Over in the Big 12, the more Texas slides, the more you wonder how in the world it beat Nebraska. It's the only loss the Cornhuskers have suffered. Another huge test from a Lone Star State team will come Saturday at Kyle Field, where Nebraska will take on a rejuvenated Texas A&M team.

People say that a quarterback gets too much blame and too much credit. Sometimes he earns the credit.

The Aggies are a different team since Ryan Tannehill took over at quarterback. Tannehill waited patiently behind Jerrod Johnson most of the past three years. He played some receiver and can catch punts. Aggies coach Mike Sherman told us earlier in the season that Tannehill would be an outstanding quarterback at some point. He just expected that point to come after Johnson left College Station.

Johnson is the Aggies' all-time leader in total offense with 8,888 yards. But the senior struggled with turnovers and could not find his rhythm this season.

Tannehill hit the field in rhythm and got the Aggies into a groove. Since taking over midway through the Kansas game four weeks ago, Tannehill has thrown for more than 1,100 yards, 10 touchdowns and only three interceptions. He threw for 449 yards against Texas Tech, his childhood favorite and the team for which his dad played receiver.

It's not just Tannehill who has the Aggies on a roll. A week after turning in three goal-line stands against Oklahoma, Texas A&M kept Baylor's Robert Griffin pretty much under wraps. Nebraska quarterback Taylor Martinez poses an even bigger running threat and is said to be looking much healthier after dealing with an ankle sprain the past couple of weeks. The Huskers will need his big-play capability to stay among the one-loss teams.

The ACC wheel of destiny could clinch Virginia Tech a spot in the conference championship game if the Hokies can beat Miami. We'll also keep an eye on Florida State and Maryland in the wacky ACC Atlantic race. By the way, Ralph Friedgen has done a job worthy of ACC coach of the year consideration to have the Terps sitting pretty in the race.

Although there is no obvious blockbuster game on the schedule, it seems that's when things go craziest. Join Mark May, Lou Holtz and me for "College Football Final" on Saturday around midnight ET.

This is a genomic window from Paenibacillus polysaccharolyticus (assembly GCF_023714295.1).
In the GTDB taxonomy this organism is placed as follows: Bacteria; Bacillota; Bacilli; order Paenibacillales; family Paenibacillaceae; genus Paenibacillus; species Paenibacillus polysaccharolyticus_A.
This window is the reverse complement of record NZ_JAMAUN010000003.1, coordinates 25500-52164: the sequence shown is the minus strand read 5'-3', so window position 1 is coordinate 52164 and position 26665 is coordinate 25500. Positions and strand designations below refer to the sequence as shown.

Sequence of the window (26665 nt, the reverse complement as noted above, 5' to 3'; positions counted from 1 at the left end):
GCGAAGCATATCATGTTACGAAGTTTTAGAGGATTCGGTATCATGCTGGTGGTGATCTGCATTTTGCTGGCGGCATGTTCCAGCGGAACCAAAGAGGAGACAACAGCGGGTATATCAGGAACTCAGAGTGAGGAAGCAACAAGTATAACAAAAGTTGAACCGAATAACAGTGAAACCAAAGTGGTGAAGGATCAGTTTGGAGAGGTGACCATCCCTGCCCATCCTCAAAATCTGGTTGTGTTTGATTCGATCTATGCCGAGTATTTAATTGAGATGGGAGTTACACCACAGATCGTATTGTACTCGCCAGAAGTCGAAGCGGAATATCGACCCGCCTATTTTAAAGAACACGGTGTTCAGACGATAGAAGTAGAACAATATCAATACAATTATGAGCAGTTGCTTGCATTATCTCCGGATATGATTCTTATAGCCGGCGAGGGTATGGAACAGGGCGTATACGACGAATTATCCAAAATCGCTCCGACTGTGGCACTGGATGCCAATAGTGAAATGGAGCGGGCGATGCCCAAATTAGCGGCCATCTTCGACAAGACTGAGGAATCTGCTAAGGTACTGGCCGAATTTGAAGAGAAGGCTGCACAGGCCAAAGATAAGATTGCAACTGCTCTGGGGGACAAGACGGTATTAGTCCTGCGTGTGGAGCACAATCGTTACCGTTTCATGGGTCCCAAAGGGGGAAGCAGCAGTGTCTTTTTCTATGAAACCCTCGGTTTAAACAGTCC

Weekend watch

By Mark Schlabach

Five things I'll be watching in college football this weekend:

1. Can Appalachian State do it again against Florida at The Swamp on Saturday?
The Mountaineers are 9-1, were ranked No. 1 in the country among FCS schools earlier this season and won the Southern Conference championship for the sixth season in a row. Appalachian State is led by quarterback DeAndre Presley, who looks a lot like Armanti Edwards, who led the Mountaineers to their stunning 34-32 upset of Michigan in the 2007 opener.

Presley, a junior from Tampa, is completing 62.7 percent of his passes for 2,066 yards with 17 touchdowns and four interceptions. He also is the team's leading rusher with 72.7 yards per game and 11 touchdowns.

The Gators might be reeling after a 36-14 loss to South Carolina last week, which was their third straight defeat at home and cost them a trip to the Dec. 4 SEC championship game in Atlanta's Georgia Dome.

2. Which Pac-10 teams will take a step toward going bowling?
The Pac-10 currently has only three bowl-eligible teams with three weeks left in the regular season. No. 1 Oregon, No. 6 Stanford and No. 22 Arizona have won enough games to go bowling, but California still needs one more win, and Oregon State and UCLA still need two more victories.

Even though the Pac-10 might end up with only four bowl-eligible teams, it could still place two of them in lucrative BCS bowl games. If Oregon plays either Boise State or TCU in the BCS National Championship Game, there's a good chance Stanford would be selected to play the Big Ten champion in the Rose Bowl, as long as the Cardinal finish 11-1.

3. Will Stephen Morris make Miami coach Randy Shannon's job even tougher?
Morris, a freshman, has played remarkably well while filling in for injured starting quarterback Jacory Harris, who is expected to miss his third straight game when the Hurricanes host Virginia Tech on Saturday.

Harris returned to practice for the first time since suffering a concussion at Virginia on Oct. 30, but his availability against Virginia Tech is still in question. Morris has led the Hurricanes to back-to-back wins, throwing for more than 200 yards in each of his first two starts. Harris has thrown for 1,646 yards with 14 touchdowns and 11 interceptions in eight games, but Shannon might opt to stick with the hot hand down the stretch.

4. Can Tennessee continue its late run toward a bowl game?
The Volunteers have won back-to-back games against Memphis and Ole Miss to improve their record to 4-6, and they'll have to beat Vanderbilt on the road on Saturday and Kentucky at home next week to go bowling. Freshman quarterback Tyler Bray has sparked life into Tennessee's offense, and the Volunteers have manhandled the Commodores and Wildcats, who have lost 25 games in a row against UT.

5. Can Illinois rebound?
Illinois has backed itself into a corner after losing consecutive games to Michigan and Minnesota, and it has a 5-5 record with two games to go. The Illini will play Northwestern at Wrigley Field on Saturday, the first football game played at the Friendly Confines since the Chicago Bears moved out after the 1970 NFL season.

Illinois will play at Fresno State in its regular-season finale, so it might need to beat the Wildcats, who won't have their starting quarterback. Dan Persa will miss the rest of the season after tearing his Achilles tendon in last week's upset of Iowa.